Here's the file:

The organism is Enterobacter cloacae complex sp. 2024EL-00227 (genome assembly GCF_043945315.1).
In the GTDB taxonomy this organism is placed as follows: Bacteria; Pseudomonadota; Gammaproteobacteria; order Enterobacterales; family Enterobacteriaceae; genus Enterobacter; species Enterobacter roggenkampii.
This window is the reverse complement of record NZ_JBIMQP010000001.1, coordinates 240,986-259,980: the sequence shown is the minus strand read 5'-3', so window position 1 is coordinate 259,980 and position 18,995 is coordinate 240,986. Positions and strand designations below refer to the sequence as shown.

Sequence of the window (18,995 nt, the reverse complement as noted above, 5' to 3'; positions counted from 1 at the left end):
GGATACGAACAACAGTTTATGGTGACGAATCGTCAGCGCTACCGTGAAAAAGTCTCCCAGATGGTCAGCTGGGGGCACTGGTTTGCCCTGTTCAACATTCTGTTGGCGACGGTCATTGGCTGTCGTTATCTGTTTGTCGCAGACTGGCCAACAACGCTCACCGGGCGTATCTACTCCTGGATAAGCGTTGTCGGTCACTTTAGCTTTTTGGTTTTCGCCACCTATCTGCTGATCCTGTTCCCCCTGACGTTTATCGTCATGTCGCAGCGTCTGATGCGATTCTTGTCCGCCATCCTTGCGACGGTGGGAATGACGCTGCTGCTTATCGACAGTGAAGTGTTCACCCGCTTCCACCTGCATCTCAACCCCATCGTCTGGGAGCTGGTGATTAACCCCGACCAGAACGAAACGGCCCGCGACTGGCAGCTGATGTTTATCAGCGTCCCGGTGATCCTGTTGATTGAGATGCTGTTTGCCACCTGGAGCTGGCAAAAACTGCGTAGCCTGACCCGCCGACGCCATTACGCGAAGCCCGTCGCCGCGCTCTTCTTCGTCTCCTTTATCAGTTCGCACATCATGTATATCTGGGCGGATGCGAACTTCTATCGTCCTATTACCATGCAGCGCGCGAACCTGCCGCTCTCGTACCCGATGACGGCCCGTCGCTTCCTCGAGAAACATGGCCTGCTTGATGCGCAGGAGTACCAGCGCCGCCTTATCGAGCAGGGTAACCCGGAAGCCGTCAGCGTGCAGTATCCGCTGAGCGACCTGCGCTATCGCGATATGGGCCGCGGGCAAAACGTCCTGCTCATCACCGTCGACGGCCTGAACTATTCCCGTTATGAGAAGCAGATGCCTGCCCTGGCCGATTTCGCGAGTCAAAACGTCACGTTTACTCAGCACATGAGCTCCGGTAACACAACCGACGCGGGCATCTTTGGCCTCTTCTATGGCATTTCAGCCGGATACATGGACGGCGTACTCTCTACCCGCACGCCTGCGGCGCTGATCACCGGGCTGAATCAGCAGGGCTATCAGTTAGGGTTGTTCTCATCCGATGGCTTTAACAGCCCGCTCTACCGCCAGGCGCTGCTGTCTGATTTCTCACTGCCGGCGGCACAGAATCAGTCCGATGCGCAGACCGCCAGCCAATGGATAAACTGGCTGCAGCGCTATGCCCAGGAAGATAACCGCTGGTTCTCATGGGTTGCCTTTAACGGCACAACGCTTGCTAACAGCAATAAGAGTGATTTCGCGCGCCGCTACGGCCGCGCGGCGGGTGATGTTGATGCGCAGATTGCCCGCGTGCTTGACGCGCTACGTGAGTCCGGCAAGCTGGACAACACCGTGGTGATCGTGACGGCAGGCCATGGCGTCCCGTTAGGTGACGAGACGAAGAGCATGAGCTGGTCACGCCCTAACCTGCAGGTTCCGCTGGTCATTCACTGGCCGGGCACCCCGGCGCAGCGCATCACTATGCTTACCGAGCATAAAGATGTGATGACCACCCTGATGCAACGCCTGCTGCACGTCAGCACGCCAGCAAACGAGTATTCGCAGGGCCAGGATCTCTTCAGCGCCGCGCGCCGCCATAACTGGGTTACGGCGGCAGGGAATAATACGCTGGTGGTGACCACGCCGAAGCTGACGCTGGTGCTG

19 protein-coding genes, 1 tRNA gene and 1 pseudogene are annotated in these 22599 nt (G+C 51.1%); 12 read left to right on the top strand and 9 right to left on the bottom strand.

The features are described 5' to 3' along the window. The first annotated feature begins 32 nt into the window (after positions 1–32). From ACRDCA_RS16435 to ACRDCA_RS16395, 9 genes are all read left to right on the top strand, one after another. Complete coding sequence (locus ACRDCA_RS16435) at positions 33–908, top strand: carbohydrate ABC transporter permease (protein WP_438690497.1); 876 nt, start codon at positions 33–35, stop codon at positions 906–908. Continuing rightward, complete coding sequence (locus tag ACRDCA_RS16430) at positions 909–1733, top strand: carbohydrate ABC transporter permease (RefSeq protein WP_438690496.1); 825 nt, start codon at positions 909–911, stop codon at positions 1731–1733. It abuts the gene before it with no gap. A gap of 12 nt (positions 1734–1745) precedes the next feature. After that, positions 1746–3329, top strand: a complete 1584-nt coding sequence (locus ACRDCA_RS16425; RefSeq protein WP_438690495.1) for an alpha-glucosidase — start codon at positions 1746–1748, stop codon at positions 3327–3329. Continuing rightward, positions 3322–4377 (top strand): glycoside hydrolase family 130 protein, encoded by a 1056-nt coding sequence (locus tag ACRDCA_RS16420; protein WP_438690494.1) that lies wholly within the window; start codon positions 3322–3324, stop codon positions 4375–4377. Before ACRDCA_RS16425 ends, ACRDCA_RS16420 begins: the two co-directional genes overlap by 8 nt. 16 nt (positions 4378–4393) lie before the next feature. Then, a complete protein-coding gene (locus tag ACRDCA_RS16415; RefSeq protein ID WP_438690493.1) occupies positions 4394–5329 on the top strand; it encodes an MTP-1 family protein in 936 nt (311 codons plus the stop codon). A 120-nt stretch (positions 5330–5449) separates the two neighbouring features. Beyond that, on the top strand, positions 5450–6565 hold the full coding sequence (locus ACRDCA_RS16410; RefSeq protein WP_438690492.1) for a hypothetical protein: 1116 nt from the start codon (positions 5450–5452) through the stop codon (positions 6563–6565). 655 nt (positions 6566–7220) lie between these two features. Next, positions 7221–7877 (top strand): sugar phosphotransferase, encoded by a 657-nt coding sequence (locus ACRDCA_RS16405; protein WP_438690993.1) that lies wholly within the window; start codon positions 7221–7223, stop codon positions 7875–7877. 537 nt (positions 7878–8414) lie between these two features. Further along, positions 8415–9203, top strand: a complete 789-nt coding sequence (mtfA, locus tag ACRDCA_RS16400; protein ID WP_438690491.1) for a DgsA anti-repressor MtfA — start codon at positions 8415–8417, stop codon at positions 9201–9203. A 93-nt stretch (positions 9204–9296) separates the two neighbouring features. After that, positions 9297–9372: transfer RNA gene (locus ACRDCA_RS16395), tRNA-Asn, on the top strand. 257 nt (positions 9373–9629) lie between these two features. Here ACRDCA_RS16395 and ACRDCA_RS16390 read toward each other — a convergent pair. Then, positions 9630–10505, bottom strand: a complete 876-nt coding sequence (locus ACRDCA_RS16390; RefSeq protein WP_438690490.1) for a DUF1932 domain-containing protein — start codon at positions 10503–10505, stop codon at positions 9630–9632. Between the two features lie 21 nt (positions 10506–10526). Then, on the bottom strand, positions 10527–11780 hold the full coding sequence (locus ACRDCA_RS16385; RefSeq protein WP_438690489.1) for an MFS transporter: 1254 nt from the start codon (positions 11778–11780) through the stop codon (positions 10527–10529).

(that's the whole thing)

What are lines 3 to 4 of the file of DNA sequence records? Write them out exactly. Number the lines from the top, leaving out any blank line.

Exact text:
This window is the reverse complement of record NZ_JBIMQP010000001.1, coordinates 240,986-259,980: the sequence shown is the minus strand read 5'-3', so window position 1 is coordinate 259,980 and position 18,995 is coordinate 240,986. Positions and strand designations below refer to the sequence as shown.

Sequence of the window (18,995 nt, the reverse complement as noted above, 5' to 3'; positions counted from 1 at the left end):